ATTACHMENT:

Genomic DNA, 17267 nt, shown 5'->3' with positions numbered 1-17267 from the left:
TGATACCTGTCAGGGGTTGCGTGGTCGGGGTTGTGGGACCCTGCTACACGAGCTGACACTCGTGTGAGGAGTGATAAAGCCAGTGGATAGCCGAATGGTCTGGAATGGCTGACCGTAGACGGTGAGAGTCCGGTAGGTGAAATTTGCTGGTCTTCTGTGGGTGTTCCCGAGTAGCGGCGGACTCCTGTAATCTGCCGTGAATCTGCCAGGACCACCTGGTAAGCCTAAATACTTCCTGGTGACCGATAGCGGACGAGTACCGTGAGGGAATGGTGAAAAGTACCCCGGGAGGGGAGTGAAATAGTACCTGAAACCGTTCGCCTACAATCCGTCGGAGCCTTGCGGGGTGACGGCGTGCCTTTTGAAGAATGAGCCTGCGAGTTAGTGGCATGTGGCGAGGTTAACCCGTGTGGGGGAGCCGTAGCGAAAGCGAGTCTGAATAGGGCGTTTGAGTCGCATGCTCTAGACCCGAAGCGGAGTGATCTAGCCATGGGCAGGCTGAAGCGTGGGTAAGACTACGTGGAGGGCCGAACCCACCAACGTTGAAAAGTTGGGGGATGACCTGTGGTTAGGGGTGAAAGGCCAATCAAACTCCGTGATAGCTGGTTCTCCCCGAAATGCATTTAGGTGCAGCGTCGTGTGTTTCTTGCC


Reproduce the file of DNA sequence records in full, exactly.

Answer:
Genomic DNA, 17267 nt, shown 5'->3' with positions numbered 1-17267 from the left:
TGATACCTGTCAGGGGTTGCGTGGTCGGGGTTGTGGGACCCTGCTACACGAGCTGACACTCGTGTGAGGAGTGATAAAGCCAGTGGATAGCCGAATGGTCTGGAATGGCTGACCGTAGACGGTGAGAGTCCGGTAGGTGAAATTTGCTGGTCTTCTGTGGGTGTTCCCGAGTAGCGGCGGACTCCTGTAATCTGCCGTGAATCTGCCAGGACCACCTGGTAAGCCTAAATACTTCCTGGTGACCGATAGCGGACGAGTACCGTGAGGGAATGGTGAAAAGTACCCCGGGAGGGGAGTGAAATAGTACCTGAAACCGTTCGCCTACAATCCGTCGGAGCCTTGCGGGGTGACGGCGTGCCTTTTGAAGAATGAGCCTGCGAGTTAGTGGCATGTGGCGAGGTTAACCCGTGTGGGGGAGCCGTAGCGAAAGCGAGTCTGAATAGGGCGTTTGAGTCGCATGCTCTAGACCCGAAGCGGAGTGATCTAGCCATGGGCAGGCTGAAGCGTGGGTAAGACTACGTGGAGGGCCGAACCCACCAACGTTGAAAAGTTGGGGGATGACCTGTGGTTAGGGGTGAAAGGCCAATCAAACTCCGTGATAGCTGGTTCTCCCCGAAATGCATTTAGGTGCAGCGTCGTGTGTTTCTTGCC